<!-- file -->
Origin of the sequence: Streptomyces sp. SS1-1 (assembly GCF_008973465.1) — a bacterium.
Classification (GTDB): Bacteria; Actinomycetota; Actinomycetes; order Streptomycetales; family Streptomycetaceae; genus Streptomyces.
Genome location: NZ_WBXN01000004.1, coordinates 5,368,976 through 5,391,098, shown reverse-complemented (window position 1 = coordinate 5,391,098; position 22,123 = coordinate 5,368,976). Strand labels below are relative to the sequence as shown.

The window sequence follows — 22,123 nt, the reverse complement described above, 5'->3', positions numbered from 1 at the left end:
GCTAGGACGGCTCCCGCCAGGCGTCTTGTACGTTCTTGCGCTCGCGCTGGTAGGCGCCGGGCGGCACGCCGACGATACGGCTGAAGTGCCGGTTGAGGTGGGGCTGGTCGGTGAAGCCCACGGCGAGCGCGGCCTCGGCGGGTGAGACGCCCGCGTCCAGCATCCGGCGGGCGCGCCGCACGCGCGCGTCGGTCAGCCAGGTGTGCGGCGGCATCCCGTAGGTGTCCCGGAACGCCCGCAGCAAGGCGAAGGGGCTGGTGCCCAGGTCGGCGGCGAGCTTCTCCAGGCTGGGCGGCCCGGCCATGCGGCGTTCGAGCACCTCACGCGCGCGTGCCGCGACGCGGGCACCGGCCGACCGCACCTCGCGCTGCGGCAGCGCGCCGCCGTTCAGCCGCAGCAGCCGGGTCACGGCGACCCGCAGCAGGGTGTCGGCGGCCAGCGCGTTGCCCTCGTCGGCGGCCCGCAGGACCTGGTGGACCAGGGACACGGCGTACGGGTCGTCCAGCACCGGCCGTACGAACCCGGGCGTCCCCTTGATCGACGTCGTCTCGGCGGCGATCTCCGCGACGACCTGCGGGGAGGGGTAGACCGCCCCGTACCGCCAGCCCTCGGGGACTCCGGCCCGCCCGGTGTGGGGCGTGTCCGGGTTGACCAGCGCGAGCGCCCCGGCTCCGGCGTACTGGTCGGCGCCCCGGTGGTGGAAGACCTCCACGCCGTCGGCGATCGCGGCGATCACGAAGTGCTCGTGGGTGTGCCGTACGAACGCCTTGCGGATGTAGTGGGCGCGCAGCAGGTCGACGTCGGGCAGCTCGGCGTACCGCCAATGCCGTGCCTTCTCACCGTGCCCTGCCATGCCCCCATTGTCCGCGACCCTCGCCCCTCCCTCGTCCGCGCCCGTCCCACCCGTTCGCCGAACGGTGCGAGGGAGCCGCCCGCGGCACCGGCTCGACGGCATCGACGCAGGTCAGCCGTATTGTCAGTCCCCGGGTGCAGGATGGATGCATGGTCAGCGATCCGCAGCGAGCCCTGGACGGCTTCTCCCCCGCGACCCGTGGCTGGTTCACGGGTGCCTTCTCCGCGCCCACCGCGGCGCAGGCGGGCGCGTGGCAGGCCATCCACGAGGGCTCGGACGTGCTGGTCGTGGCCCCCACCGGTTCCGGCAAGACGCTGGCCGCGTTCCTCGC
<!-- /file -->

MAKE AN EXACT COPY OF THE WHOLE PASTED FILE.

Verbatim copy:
Origin of the sequence: Streptomyces sp. SS1-1 (assembly GCF_008973465.1) — a bacterium.
Classification (GTDB): Bacteria; Actinomycetota; Actinomycetes; order Streptomycetales; family Streptomycetaceae; genus Streptomyces.
Genome location: NZ_WBXN01000004.1, coordinates 5,368,976 through 5,391,098, shown reverse-complemented (window position 1 = coordinate 5,391,098; position 22,123 = coordinate 5,368,976). Strand labels below are relative to the sequence as shown.

The window sequence follows — 22,123 nt, the reverse complement described above, 5'->3', positions numbered from 1 at the left end:
GCTAGGACGGCTCCCGCCAGGCGTCTTGTACGTTCTTGCGCTCGCGCTGGTAGGCGCCGGGCGGCACGCCGACGATACGGCTGAAGTGCCGGTTGAGGTGGGGCTGGTCGGTGAAGCCCACGGCGAGCGCGGCCTCGGCGGGTGAGACGCCCGCGTCCAGCATCCGGCGGGCGCGCCGCACGCGCGCGTCGGTCAGCCAGGTGTGCGGCGGCATCCCGTAGGTGTCCCGGAACGCCCGCAGCAAGGCGAAGGGGCTGGTGCCCAGGTCGGCGGCGAGCTTCTCCAGGCTGGGCGGCCCGGCCATGCGGCGTTCGAGCACCTCACGCGCGCGTGCCGCGACGCGGGCACCGGCCGACCGCACCTCGCGCTGCGGCAGCGCGCCGCCGTTCAGCCGCAGCAGCCGGGTCACGGCGACCCGCAGCAGGGTGTCGGCGGCCAGCGCGTTGCCCTCGTCGGCGGCCCGCAGGACCTGGTGGACCAGGGACACGGCGTACGGGTCGTCCAGCACCGGCCGTACGAACCCGGGCGTCCCCTTGATCGACGTCGTCTCGGCGGCGATCTCCGCGACGACCTGCGGGGAGGGGTAGACCGCCCCGTACCGCCAGCCCTCGGGGACTCCGGCCCGCCCGGTGTGGGGCGTGTCCGGGTTGACCAGCGCGAGCGCCCCGGCTCCGGCGTACTGGTCGGCGCCCCGGTGGTGGAAGACCTCCACGCCGTCGGCGATCGCGGCGATCACGAAGTGCTCGTGGGTGTGCCGTACGAACGCCTTGCGGATGTAGTGGGCGCGCAGCAGGTCGACGTCGGGCAGCTCGGCGTACCGCCAATGCCGTGCCTTCTCACCGTGCCCTGCCATGCCCCCATTGTCCGCGACCCTCGCCCCTCCCTCGTCCGCGCCCGTCCCACCCGTTCGCCGAACGGTGCGAGGGAGCCGCCCGCGGCACCGGCTCGACGGCATCGACGCAGGTCAGCCGTATTGTCAGTCCCCGGGTGCAGGATGGATGCATGGTCAGCGATCCGCAGCGAGCCCTGGACGGCTTCTCCCCCGCGACCCGTGGCTGGTTCACGGGTGCCTTCTCCGCGCCCACCGCGGCGCAGGCGGGCGCGTGGCAGGCCATCCACGAGGGCTCGGACGTGCTGGTCGTGGCCCCCACCGGTTCCGGCAAGACGCTGGCCGCGTTCCTCGC